The Goldman Sachs Group, Inc. has been the leading financial institution since 1869; starting from their New York base, they developed a global reach with offices established all around the world. The firm’s key to success is adaptability; their humanitarian acts reflect their state of constant growth in social accountability. On March 10, the Goldman Sachs financial group announced their One Million Black Women initiative, an investment promising $10 billion will be funneled to support Black women for over the next 10 years.
Sitting at the head of the Goldman Sachs institution is CEO David Solomon; he has made investing in women-led business a priority since 2008. Solomon is taking it a step further with the One Million Black Women directive. According to the featured article in Essence, Solomon stated, “Given all that’s happened over the course of the last year, we’ve done a lot of talking at the firm—and even more listening—to help us figure out how we can do more to end the racial inequity and the gaps that have existed in society for well too long.”
The CEO explained the initiative is looking to create an environment of inclusion and commit to providing resources for underrepresented groups such as Black women business owners. Solomon elaborated on the amount of $10 billion, reflecting their commitment to the long-standing growth and development that will need to take place within the collective community.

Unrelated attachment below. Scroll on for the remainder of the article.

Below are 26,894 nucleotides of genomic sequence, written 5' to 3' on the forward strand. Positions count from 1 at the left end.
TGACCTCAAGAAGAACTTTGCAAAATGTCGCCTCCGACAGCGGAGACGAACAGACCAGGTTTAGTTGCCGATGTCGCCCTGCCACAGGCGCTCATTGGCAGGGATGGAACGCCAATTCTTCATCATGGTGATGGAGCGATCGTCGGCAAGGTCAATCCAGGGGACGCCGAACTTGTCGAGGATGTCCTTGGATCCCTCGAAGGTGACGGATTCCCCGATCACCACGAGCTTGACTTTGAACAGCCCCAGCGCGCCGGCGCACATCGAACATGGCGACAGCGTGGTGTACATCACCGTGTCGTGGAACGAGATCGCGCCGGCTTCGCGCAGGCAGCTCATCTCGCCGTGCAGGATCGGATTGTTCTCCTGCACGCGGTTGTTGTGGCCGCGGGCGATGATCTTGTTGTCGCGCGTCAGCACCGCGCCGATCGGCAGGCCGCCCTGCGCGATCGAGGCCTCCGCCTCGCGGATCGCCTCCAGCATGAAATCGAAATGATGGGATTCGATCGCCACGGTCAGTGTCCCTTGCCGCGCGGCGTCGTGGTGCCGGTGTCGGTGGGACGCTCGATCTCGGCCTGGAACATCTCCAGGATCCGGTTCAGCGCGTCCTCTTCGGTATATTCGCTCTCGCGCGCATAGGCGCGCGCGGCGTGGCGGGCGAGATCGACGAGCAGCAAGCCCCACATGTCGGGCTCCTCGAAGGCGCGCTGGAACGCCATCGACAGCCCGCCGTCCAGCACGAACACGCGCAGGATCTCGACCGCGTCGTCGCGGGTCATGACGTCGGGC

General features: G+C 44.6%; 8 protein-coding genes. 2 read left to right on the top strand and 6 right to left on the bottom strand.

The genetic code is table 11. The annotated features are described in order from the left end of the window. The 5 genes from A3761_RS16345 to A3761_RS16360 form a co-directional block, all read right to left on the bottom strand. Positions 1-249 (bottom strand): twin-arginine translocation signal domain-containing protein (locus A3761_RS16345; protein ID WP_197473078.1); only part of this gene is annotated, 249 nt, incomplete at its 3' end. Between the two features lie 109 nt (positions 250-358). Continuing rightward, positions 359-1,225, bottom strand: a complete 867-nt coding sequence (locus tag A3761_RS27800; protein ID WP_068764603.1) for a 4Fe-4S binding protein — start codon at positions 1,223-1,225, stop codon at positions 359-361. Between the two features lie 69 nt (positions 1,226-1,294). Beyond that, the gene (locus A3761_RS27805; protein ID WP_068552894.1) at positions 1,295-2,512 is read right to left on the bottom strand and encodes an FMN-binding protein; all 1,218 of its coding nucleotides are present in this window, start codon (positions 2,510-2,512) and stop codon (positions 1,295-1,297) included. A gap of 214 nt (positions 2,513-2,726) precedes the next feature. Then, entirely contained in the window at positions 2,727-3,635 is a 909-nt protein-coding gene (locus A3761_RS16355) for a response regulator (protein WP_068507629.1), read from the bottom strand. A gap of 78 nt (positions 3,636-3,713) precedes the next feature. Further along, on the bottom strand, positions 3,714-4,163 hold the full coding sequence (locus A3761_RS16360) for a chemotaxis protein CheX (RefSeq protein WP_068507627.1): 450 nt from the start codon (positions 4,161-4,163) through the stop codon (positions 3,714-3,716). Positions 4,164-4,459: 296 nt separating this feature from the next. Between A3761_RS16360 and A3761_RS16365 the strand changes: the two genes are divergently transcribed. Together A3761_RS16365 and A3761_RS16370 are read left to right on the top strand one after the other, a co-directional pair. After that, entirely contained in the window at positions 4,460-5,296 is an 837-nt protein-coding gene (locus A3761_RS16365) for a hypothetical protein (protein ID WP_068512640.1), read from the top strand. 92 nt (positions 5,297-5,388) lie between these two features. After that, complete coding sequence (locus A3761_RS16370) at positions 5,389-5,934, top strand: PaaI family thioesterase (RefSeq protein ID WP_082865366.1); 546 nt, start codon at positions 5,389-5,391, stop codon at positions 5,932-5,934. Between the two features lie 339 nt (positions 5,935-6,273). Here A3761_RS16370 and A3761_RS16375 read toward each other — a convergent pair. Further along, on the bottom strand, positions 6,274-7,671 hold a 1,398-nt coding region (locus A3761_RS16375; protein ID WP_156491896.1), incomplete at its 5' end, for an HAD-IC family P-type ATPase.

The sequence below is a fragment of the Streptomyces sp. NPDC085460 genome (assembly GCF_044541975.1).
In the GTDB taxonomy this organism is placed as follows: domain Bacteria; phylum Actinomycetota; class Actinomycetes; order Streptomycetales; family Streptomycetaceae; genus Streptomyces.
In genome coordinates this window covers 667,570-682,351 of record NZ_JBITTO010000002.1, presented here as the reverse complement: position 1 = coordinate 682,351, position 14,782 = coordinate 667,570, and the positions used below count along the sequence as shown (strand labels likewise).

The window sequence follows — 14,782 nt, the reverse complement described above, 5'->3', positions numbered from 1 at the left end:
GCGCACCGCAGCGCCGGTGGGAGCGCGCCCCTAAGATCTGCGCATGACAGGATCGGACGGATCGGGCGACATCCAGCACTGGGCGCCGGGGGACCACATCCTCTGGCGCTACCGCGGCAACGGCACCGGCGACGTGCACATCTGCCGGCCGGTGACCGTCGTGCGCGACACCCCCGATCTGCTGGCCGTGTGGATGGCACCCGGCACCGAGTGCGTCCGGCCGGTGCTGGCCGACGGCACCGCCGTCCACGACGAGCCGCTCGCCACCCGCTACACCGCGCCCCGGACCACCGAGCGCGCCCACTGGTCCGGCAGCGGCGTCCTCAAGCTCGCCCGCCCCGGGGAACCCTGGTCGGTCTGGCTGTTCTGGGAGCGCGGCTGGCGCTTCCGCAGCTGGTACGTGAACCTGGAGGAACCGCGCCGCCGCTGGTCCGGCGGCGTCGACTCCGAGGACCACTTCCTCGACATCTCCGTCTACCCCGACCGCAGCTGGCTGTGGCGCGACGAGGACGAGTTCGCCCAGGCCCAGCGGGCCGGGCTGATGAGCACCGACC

President and CEO of the National Urban League, Marc Morial sits on the One Million Black Women Council. Morial has advocated for the advancement of Black women; he is fully aware of the power in their perspective. Morial told Essence, “Black women have always been a force in our communities and are now emerging even more with the power and position they deserve.” He continued, “They are voters and drivers of consumer tastes. Black women are also drivers of culture, including fashion, music and the arts, and now are making an undeniable impact on politics.”
The Goldman Sachs joined roundtables that focused on the barriers Black women face as entrepreneurs, and how targeted investments can work as a bridge to equality. Their compass in navigating through directive comes from Goldman’s relationships with sororities such as Delta Sigma Theta Inc., Alpha Kappa Alpha Inc., Zeta Phi Beta Inc., and Sigma Gamma Rho Inc., and Black women’s organizations, such as the National Council of Negro Women, Black Women’s Roundtable, the National Coalition on Black Civic Participation, Power Rising, Walker’s Legacy Foundation, The Links, Inc., and the Sistahs in Business Expo.
Joining the National Urban League CEO in the One Million Black Women council include: Secretary Condoleezza Rice, actress and producer, Issa Rae, Apple Vice President of Environment, Policy, and Social Initiative, Valerie B. Jarrett, and many more.
Other organizations such as The National Coalition on Black Civic Participation and The Studio Museum in Harlem will be represented, contributing to the navigation of the directive as it develops over a 10-year span. Gold Sachs is planning to collaborate with Historically Black Colleges and Universities (HBCUs) and the Hope Enterprise Corporation.